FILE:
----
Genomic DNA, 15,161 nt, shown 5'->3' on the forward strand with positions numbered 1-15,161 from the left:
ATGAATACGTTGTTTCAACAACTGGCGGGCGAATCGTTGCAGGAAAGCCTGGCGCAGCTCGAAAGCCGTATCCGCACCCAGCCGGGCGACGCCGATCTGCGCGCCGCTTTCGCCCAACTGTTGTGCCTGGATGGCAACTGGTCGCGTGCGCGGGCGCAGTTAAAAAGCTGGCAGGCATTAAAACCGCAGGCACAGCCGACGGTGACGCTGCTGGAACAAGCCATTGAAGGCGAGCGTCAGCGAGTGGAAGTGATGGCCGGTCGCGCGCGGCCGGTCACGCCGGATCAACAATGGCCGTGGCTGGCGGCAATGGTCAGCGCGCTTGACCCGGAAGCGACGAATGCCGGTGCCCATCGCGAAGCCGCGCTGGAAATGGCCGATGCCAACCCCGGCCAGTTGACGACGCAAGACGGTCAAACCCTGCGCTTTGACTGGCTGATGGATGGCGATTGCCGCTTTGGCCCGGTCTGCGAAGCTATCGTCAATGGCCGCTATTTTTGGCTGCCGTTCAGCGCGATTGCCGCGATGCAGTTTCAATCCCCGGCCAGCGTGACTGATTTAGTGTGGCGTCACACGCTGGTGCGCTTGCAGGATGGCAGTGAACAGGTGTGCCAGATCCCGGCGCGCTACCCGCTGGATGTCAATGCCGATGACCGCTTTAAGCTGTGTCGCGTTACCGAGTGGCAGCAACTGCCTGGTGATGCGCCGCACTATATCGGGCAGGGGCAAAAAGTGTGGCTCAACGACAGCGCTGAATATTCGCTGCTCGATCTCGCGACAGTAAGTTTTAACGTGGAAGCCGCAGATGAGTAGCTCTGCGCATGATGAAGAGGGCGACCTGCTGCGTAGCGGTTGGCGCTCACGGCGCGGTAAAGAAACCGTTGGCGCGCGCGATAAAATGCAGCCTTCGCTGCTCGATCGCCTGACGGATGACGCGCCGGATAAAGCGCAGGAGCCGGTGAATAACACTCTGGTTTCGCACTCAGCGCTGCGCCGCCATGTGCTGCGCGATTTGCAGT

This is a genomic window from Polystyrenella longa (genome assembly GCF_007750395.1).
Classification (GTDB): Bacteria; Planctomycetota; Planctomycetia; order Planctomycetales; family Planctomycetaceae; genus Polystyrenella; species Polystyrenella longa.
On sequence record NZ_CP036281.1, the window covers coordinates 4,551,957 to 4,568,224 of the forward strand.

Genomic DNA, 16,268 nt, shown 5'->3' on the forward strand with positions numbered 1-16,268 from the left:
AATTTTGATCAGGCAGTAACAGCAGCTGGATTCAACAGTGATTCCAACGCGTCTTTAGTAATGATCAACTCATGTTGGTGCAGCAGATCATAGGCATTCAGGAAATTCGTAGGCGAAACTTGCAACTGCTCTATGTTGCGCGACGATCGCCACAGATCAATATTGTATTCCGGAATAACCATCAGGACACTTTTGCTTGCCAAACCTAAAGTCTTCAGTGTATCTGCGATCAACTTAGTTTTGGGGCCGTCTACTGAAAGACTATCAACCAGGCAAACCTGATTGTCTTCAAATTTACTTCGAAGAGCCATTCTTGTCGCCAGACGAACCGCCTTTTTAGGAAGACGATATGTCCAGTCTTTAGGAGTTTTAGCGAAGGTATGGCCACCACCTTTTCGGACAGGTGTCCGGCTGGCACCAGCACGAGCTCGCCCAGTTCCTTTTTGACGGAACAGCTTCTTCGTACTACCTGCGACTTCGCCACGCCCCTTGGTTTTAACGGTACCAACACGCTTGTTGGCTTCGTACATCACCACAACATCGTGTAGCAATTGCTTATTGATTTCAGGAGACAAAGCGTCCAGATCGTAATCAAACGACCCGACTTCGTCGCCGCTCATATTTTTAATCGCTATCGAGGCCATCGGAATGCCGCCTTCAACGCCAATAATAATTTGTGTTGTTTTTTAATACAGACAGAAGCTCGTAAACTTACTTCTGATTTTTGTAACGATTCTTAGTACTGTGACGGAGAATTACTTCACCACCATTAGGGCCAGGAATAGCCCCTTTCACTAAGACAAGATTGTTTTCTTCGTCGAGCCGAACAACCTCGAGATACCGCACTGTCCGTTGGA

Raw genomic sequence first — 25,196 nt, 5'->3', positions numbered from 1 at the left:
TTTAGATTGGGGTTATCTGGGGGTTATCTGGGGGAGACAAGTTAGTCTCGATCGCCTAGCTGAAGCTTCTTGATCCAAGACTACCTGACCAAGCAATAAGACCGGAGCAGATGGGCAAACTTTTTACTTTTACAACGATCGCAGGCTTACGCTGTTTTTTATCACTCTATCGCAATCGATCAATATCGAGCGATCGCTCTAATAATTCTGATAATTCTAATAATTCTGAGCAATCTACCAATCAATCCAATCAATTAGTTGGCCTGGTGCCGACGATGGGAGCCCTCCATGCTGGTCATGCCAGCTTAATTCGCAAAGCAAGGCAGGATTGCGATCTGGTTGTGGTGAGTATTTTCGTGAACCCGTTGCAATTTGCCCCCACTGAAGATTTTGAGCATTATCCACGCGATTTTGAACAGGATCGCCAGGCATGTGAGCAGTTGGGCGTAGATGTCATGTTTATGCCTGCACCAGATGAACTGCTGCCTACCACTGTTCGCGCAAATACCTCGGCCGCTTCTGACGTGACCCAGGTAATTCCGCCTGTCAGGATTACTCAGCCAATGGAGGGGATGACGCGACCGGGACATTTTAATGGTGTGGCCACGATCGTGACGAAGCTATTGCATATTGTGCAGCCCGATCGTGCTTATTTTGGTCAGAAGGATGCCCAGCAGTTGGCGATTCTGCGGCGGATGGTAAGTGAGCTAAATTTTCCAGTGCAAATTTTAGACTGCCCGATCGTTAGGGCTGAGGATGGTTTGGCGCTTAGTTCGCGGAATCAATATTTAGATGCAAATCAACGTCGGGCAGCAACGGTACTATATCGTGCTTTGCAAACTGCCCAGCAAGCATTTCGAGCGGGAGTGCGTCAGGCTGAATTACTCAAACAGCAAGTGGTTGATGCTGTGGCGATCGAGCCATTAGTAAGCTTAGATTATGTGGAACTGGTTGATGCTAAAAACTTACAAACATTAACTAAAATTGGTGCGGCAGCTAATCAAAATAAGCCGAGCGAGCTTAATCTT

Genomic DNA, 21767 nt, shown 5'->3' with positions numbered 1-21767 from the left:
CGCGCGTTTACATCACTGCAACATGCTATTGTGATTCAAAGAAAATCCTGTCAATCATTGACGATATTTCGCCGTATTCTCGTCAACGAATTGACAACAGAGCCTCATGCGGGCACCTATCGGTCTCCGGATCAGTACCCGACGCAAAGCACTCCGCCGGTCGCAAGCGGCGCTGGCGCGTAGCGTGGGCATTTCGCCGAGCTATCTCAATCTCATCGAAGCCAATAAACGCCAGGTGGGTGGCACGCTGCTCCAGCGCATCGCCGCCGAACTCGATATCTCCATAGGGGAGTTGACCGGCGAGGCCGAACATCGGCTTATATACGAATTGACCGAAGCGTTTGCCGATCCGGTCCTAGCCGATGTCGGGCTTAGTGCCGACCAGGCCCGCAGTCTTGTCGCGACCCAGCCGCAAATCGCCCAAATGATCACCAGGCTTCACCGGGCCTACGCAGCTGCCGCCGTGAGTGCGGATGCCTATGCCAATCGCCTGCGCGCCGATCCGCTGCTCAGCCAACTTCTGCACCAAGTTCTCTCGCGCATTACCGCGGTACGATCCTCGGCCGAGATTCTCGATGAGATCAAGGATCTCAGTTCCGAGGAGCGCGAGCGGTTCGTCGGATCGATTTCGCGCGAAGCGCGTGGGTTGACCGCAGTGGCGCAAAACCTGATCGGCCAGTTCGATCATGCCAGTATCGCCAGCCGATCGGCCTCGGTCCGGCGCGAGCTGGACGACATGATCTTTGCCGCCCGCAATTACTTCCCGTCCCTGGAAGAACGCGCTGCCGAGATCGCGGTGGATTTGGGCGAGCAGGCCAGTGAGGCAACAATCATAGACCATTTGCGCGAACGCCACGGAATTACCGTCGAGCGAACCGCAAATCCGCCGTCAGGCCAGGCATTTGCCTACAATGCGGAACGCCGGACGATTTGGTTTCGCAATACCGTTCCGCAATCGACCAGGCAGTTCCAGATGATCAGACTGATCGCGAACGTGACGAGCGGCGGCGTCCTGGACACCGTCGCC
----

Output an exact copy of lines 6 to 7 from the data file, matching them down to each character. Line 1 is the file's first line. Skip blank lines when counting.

Genomic DNA, 16,268 nt, shown 5'->3' on the forward strand with positions numbered 1-16,268 from the left:
AATTTTGATCAGGCAGTAACAGCAGCTGGATTCAACAGTGATTCCAACGCGTCTTTAGTAATGATCAACTCATGTTGGTGCAGCAGATCATAGGCATTCAGGAAATTCGTAGGCGAAACTTGCAACTGCTCTATGTTGCGCGACGATCGCCACAGATCAATATTGTATTCCGGAATAACCATCAGGACACTTTTGCTTGCCAAACCTAAAGTCTTCAGTGTATCTGCGATCAACTTAGTTTTGGGGCCGTCTACTGAAAGACTATCAACCAGGCAAACCTGATTGTCTTCAAATTTACTTCGAAGAGCCATTCTTGTCGCCAGACGAACCGCCTTTTTAGGAAGACGATATGTCCAGTCTTTAGGAGTTTTAGCGAAGGTATGGCCACCACCTTTTCGGACAGGTGTCCGGCTGGCACCAGCACGAGCTCGCCCAGTTCCTTTTTGACGGAACAGCTTCTTCGTACTACCTGCGACTTCGCCACGCCCCTTGGTTTTAACGGTACCAACACGCTTGTTGGCTTCGTACATCACCACAACATCGTGTAGCAATTGCTTATTGATTTCAGGAGACAAAGCGTCCAGATCGTAATCAAACGACCCGACTTCGTCGCCGCTCATATTTTTAATCGCTATCGAGGCCATCGGAATGCCGCCTTCAACGCCAATAATAATTTGTGTTGTTTTTTAATACAGACAGAAGCTCGTAAACTTACTTCTGATTTTTGTAACGATTCTTAGTACTGTGACGGAGAATTACTTCACCACCATTAGGGCCAGGAATAGCCCCTTTCACTAAGACAAGATTGTTTTCTTCGTCGAGCCGAACAACCTCGAGATACCGCACTGTCCGTTGGA